Dr. Goldman, an environmental engineer, wrote on Twitter that the EPA quietly telegraphed its latest move in a personnel announcement Wednesday. In that announcement, the EPA said that a smaller, seven-person umbrella advisory board would from now on be conducting reviews of federal air standards and that the administration hoped to complete any revisions by late 2020.
When asked about the future of the larger, 20-person scientific board, the EPA spokesman confirmed that the board was not “listed” in agency documents as continuing its work past 2018. The body is slated to meet in December.
The EPA is responsible for updating six air standards every five years under the Clean Air Act: carbon monoxide, particulate matter, nitrogen oxides, sulfur dioxide, lead, and ozone.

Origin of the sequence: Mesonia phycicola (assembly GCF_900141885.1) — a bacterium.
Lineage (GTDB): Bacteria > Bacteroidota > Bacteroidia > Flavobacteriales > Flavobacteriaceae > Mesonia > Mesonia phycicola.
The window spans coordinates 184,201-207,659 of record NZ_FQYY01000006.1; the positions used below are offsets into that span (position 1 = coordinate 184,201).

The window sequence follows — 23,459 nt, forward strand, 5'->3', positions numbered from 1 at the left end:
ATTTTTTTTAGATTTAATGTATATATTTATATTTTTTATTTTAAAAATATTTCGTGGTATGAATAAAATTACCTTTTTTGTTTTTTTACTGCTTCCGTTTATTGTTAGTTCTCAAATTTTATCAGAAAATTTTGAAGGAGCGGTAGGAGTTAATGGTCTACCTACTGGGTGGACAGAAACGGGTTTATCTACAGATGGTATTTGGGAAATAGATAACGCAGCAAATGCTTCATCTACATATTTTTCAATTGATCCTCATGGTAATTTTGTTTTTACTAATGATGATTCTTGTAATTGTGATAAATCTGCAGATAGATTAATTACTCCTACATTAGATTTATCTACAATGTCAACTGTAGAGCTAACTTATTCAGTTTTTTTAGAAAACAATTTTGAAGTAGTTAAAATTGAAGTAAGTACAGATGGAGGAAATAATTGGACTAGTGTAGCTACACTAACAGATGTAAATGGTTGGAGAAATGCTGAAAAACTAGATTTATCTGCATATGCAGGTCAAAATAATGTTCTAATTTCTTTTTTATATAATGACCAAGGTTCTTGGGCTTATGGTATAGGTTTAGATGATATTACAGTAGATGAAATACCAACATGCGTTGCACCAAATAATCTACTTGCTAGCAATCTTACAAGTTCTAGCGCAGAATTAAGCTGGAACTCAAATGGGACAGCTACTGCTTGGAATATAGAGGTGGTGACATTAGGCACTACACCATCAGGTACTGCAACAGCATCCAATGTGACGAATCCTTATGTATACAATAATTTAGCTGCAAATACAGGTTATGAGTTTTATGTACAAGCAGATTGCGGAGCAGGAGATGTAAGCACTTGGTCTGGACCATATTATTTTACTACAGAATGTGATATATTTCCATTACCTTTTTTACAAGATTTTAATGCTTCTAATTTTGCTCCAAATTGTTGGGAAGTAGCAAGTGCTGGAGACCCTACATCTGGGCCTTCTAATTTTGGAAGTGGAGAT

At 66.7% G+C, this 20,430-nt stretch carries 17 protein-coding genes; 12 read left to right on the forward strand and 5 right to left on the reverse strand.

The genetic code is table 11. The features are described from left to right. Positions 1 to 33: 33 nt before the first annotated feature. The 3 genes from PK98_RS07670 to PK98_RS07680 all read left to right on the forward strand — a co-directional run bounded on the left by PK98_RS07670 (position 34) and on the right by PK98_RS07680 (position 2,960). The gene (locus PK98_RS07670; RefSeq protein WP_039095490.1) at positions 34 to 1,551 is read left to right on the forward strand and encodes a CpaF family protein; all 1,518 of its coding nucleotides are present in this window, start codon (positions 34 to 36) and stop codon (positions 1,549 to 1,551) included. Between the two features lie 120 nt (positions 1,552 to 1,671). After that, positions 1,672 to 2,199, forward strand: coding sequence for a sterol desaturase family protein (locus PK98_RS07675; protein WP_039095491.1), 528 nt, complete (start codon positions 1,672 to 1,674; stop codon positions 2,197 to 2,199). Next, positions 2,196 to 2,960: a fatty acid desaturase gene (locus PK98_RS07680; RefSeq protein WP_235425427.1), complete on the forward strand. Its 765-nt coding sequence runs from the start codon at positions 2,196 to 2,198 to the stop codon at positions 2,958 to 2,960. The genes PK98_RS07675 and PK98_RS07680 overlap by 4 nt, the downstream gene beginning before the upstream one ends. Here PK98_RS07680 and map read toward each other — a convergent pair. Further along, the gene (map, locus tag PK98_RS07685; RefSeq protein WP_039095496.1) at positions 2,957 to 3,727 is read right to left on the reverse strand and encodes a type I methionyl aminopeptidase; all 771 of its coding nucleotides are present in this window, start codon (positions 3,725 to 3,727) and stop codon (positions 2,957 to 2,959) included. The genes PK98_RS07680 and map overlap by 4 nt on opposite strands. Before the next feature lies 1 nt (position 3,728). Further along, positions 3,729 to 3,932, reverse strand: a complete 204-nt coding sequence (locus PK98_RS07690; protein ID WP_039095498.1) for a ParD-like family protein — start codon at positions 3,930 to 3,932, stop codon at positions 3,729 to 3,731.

The smaller, seven-member group, known as the Clean Air Scientific Advisory Committee, or CASAC, is legally obligated to provide advice to the administrator about those air quality standards. But the work of its sub-panels, such as the one on particulate matter, is not required by law.
Those panels are typically made up of researchers, doctors and others with specific expertise in the individual pollutants. Their reviews can take as long as 18 months, Dr. Goldman said.
At the same time, the CASAC also is going through a shake-up. Andrew Wheeler, the acting administrator of the EPA, announced Wednesday he was installing new members to that panel.
They include a biochemist from the Texas Commission on Environmental Quality; an air pollution control engineer with the Jefferson County, Ala., Department of Health; a toxicologist with the Utah Department of Environmental Quality; and a pulmonary doctor and professor emeritus from the University of Rochester Medical Center.